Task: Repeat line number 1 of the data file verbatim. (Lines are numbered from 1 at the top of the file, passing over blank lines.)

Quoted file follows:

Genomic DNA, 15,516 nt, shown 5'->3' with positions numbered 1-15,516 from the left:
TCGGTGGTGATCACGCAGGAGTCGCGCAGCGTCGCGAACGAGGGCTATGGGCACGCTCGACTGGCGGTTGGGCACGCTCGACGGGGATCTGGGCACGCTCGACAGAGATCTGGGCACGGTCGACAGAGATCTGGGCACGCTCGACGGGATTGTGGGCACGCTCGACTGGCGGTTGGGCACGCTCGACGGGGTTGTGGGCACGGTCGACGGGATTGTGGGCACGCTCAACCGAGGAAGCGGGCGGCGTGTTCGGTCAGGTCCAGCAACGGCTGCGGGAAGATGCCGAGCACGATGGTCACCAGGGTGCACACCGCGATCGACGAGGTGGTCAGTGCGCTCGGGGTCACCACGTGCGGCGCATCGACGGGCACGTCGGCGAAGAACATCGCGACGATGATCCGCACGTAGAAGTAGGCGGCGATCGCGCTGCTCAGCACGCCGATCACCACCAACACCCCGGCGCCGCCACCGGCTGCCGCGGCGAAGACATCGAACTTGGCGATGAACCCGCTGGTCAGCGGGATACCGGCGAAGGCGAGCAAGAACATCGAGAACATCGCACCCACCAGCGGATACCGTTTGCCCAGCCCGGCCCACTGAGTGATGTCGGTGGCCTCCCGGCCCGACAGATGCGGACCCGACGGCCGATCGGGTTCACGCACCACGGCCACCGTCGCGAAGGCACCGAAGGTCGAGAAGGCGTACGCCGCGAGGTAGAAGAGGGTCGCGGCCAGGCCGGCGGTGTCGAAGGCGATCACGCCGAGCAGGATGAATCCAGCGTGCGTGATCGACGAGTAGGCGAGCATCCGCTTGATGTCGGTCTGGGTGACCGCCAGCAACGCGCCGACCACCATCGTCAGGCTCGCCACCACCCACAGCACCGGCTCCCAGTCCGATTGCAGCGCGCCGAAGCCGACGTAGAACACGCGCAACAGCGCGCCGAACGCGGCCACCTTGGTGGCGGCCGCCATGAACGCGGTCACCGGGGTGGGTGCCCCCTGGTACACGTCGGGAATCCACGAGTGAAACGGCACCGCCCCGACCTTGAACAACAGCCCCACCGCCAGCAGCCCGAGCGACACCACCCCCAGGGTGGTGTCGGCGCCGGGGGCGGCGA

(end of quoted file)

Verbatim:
Genomic DNA, 15,516 nt, shown 5'->3' with positions numbered 1-15,516 from the left: